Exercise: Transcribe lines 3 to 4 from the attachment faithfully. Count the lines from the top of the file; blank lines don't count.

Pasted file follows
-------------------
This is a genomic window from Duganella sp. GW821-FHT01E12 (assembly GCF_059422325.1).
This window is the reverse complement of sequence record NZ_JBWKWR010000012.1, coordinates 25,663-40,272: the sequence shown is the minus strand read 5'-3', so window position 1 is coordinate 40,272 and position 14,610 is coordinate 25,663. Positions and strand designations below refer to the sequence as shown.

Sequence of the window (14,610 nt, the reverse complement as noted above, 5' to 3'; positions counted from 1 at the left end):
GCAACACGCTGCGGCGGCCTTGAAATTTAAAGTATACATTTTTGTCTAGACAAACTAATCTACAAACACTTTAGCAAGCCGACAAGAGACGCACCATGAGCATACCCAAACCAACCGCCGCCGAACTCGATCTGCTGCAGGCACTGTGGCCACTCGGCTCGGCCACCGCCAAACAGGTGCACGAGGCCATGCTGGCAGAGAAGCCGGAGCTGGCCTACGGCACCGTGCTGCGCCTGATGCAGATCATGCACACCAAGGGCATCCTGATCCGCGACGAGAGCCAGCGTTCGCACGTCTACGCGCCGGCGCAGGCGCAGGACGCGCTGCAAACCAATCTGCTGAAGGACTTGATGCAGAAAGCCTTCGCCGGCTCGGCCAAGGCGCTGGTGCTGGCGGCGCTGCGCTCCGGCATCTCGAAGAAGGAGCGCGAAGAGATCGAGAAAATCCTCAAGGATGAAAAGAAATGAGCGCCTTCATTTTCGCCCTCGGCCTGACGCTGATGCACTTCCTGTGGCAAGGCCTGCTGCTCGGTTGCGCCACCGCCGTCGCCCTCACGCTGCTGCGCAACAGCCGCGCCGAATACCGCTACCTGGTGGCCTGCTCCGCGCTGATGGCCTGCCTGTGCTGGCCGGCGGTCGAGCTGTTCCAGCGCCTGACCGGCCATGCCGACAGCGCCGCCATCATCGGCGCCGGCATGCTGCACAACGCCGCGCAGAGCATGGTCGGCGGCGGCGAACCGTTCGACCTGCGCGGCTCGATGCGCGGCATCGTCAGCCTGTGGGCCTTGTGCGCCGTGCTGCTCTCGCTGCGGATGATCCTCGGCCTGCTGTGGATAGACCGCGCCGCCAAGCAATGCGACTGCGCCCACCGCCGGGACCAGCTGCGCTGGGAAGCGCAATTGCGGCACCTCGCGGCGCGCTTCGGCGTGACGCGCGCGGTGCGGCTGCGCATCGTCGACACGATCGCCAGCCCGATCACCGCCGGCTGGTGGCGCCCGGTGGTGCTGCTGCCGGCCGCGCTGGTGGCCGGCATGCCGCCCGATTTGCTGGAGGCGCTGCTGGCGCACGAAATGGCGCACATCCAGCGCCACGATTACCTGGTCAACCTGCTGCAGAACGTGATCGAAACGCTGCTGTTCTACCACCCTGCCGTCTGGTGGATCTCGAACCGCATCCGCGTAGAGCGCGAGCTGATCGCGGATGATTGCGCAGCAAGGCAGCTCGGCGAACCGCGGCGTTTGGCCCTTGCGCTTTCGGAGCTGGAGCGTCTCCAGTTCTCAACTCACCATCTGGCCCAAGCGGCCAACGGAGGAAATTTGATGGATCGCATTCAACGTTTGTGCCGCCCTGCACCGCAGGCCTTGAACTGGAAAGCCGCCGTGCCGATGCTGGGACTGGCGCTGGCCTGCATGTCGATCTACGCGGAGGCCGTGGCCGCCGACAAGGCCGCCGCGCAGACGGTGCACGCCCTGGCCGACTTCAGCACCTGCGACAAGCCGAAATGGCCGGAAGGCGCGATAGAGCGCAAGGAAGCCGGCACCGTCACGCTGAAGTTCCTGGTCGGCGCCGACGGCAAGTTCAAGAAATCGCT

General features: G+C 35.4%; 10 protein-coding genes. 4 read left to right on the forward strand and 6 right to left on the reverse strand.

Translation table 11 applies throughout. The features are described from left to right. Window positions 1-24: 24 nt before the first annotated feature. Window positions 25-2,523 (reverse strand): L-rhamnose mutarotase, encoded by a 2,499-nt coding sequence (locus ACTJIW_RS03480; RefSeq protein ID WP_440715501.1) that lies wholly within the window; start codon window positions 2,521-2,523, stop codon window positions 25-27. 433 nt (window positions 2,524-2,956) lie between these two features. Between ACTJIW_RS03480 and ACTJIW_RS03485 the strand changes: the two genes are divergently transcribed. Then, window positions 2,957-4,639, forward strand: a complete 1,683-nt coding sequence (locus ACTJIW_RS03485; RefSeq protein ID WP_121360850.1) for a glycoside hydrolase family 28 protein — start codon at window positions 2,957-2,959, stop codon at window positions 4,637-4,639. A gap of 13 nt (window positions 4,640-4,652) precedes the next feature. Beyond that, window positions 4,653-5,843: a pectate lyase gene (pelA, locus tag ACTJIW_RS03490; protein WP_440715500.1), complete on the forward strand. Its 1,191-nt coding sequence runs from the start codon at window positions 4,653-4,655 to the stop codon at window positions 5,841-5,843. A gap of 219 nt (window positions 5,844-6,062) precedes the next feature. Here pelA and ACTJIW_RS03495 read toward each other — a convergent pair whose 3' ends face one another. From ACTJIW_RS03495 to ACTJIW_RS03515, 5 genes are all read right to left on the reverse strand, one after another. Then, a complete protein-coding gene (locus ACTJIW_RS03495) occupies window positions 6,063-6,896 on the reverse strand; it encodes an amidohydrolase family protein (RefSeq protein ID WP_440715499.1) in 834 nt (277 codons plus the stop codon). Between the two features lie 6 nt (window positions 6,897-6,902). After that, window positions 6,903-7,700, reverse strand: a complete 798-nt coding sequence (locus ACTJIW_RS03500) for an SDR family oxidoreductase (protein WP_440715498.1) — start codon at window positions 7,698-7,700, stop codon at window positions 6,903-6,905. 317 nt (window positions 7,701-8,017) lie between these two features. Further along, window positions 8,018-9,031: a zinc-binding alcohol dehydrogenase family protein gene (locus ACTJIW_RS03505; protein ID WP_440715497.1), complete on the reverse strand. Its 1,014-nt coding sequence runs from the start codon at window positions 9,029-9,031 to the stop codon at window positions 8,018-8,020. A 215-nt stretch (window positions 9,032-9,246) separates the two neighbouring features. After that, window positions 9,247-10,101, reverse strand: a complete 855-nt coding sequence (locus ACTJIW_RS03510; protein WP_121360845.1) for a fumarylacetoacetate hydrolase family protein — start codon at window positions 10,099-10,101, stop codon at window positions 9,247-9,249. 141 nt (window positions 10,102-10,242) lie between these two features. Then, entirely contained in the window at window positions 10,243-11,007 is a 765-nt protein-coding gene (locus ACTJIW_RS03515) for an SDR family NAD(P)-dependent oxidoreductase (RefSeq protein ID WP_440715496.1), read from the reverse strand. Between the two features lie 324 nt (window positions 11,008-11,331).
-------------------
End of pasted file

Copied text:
Sequence of the window (14,610 nt, the reverse complement as noted above, 5' to 3'; positions counted from 1 at the left end):
GCAACACGCTGCGGCGGCCTTGAAATTTAAAGTATACATTTTTGTCTAGACAAACTAATCTACAAACACTTTAGCAAGCCGACAAGAGACGCACCATGAGCATACCCAAACCAACCGCCGCCGAACTCGATCTGCTGCAGGCACTGTGGCCACTCGGCTCGGCCACCGCCAAACAGGTGCACGAGGCCATGCTGGCAGAGAAGCCGGAGCTGGCCTACGGCACCGTGCTGCGCCTGATGCAGATCATGCACACCAAGGGCATCCTGATCCGCGACGAGAGCCAGCGTTCGCACGTCTACGCGCCGGCGCAGGCGCAGGACGCGCTGCAAACCAATCTGCTGAAGGACTTGATGCAGAAAGCCTTCGCCGGCTCGGCCAAGGCGCTGGTGCTGGCGGCGCTGCGCTCCGGCATCTCGAAGAAGGAGCGCGAAGAGATCGAGAAAATCCTCAAGGATGAAAAGAAATGAGCGCCTTCATTTTCGCCCTCGGCCTGACGCTGATGCACTTCCTGTGGCAAGGCCTGCTGCTCGGTTGCGCCACCGCCGTCGCCCTCACGCTGCTGCGCAACAGCCGCGCCGAATACCGCTACCTGGTGGCCTGCTCCGCGCTGATGGCCTGCCTGTGCTGGCCGGCGGTCGAGCTGTTCCAGCGCCTGACCGGCCATGCCGACAGCGCCGCCATCATCGGCGCCGGCATGCTGCACAACGCCGCGCAGAGCATGGTCGGCGGCGGCGAACCGTTCGACCTGCGCGGCTCGATGCGCGGCATCGTCAGCCTGTGGGCCTTGTGCGCCGTGCTGCTCTCGCTGCGGATGATCCTCGGCCTGCTGTGGATAGACCGCGCCGCCAAGCAATGCGACTGCGCCCACCGCCGGGACCAGCTGCGCTGGGAAGCGCAATTGCGGCACCTCGCGGCGCGCTTCGGCGTGACGCGCGCGGTGCGGCTGCGCATCGTCGACACGATCGCCAGCCCGATCACCGCCGGCTGGTGGCGCCCGGTGGTGCTGCTGCCGGCCGCGCTGGTGGCCGGCATGCCGCCCGATTTGCTGGAGGCGCTGCTGGCGCACGAAATGGCGCACATCCAGCGCCACGATTACCTGGTCAACCTGCTGCAGAACGTGATCGAAACGCTGCTGTTCTACCACCCTGCCGTCTGGTGGATCTCGAACCGCATCCGCGTAGAGCGCGAGCTGATCGCGGATGATTGCGCAGCAAGGCAGCTCGGCGAACCGCGGCGTTTGGCCCTTGCGCTTTCGGAGCTGGAGCGTCTCCAGTTCTCAACTCACCATCTGGCCCAAGCGGCCAACGGAGGAAATTTGATGGATCGCATTCAACGTTTGTGCCGCCCTGCACCGCAGGCCTTGAACTGGAAAGCCGCCGTGCCGATGCTGGGACTGGCGCTGGCCTGCATGTCGATCTACGCGGAGGCCGTGGCCGCCGACAAGGCCGCCGCGCAGACGGTGCACGCCCTGGCCGACTTCAGCACCTGCGACAAGCCGAAATGGCCGGAAGGCGCGATAGAGCGCAAGGAAGCCGGCACCGTCACGCTGAAGTTCCTGGTCGGCGCCGACGGCAAGTTCAAGAAATCGCT